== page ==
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Old 05-31-2013, 07:20 AM
 
Location: Austin
30,410 posts, read 17,801,628 times
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And still have not recovered.

From the peak of the boom to the bottom of the bust, households watched a total of $16 trillion in wealth disappear amid sinking stock prices and the rubble of the real estate market. Since then, Americans have only been able to recapture 45 percent of that amount on average, after adjusting for inflation and population growth, according to the report from the St. Louis Fed released Thursday.

Americans have rebuilt less than half of wealth lost to the recession, study says - The Washington Post
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Old 05-31-2013, 07:22 AM
 
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I know some of y'all think you're the center of the universe, but where do you see "Baby Boomers" mentioned in that article?
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Old 05-31-2013, 07:24 AM
 
Location: Londonderry, NH
41,478 posts, read 53,722,006 times
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My investments lost very little and have recovered very well.
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Old 05-31-2013, 07:26 AM
 
Location: Austin
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Quote:
Originally Posted by le roi View Post
I know some of y'all think you're the center of the universe, but where do you see "Baby Boomers" mentioned in that article?
Baby Boomers are Americans. They probably owned a disproportionate share of the wealth and the wealth lost.
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Old 05-31-2013, 07:27 AM
 
Location: Austin
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Quote:
Originally Posted by GregW View Post
My investments lost very little and have recovered very well.

Good for you. But we're talking about the total picture, not individuals.
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Old 05-31-2013, 07:27 AM
 
1,963 posts, read 1,653,502 times
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Those who didnt get scared and sell off should have recovered fully, and then some, by now.

I'm up about 30% from mid 2008.
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Old 05-31-2013, 07:28 AM
 
22,770 posts, read 27,507,800 times
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Quote:
Originally Posted by Roadking2003 View Post
Baby Boomers are Americans.
Well, there are Canadian and Australian baby boomers.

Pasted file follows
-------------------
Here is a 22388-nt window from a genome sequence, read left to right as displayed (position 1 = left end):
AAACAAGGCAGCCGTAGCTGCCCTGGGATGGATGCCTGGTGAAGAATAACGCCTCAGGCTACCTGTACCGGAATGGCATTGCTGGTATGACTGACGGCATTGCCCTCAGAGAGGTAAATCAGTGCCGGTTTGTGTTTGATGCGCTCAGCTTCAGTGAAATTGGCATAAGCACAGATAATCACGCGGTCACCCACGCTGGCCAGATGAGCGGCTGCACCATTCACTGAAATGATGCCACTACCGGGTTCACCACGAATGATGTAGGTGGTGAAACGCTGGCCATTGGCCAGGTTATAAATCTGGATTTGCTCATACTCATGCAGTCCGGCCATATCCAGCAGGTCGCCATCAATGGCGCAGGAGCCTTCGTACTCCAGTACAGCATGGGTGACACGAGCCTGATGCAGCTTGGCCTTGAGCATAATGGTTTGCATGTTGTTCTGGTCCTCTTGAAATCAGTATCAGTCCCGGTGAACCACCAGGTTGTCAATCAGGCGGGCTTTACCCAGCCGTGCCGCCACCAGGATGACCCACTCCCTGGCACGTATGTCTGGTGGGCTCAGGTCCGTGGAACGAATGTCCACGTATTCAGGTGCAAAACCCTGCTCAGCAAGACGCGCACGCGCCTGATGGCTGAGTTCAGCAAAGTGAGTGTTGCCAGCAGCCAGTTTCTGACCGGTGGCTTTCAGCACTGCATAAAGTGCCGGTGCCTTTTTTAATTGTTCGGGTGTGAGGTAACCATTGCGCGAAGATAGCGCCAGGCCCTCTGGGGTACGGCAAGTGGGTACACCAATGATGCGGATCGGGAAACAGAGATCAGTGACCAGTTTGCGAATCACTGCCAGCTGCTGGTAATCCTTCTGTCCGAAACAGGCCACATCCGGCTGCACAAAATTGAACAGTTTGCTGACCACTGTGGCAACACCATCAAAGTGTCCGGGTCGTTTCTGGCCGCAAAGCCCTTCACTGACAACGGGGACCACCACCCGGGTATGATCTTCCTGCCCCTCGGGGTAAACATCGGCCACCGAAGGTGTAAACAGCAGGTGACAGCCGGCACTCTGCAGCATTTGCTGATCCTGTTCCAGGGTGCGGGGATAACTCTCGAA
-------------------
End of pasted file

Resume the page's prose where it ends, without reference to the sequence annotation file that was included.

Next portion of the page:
Quote:
They probably owned a disproportionate share of the wealth and the wealth lost.
Probably, yes. But "probably" isn't a very strong position to be taking, is it?

I'd argue that the decline in wealth has occured mostly among the Gen Y and Gen X. Gen Y has a ton of individuals with negative wealth from (A) Student loans and (B) Awful labor market. Gen X has negative wealth from underwater housing.

Boomers, by contrast, may own the majority of housing markets, but they also own the majority of stock markets too. As a % of their personal assets they are more heavily invested in the stock markets, which has obviously performed well.
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Old 05-31-2013, 07:30 AM
 
Location: Austin
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Quote:
Originally Posted by le roi View Post


Probably, yes. But "probably" isn't a very strong position to be taking, is it?
Yes, it is.
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Old 05-31-2013, 07:33 AM
 
Location: Austin
30,410 posts, read 17,801,628 times
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Quote:
Originally Posted by k.smith904 View Post
Those who didnt get scared and sell off should have recovered fully, and then some, by now.

I'm up about 30% from mid 2008.
I'm doing fine too, but that's because I could sit tight and wait. Many people could not since they needed the money for retirement, etc.

From the link;

The report found that the most fragile households were not well educated, relatively young or black or Hispanic, or some combination of those characteristics. Those families tended to have low savings combined with high debt and accrued much of their wealth through housing.
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Old 05-31-2013, 07:34 AM
 
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Originally Posted by Roadking2003 View Post
Yes, it is.
Probably not.
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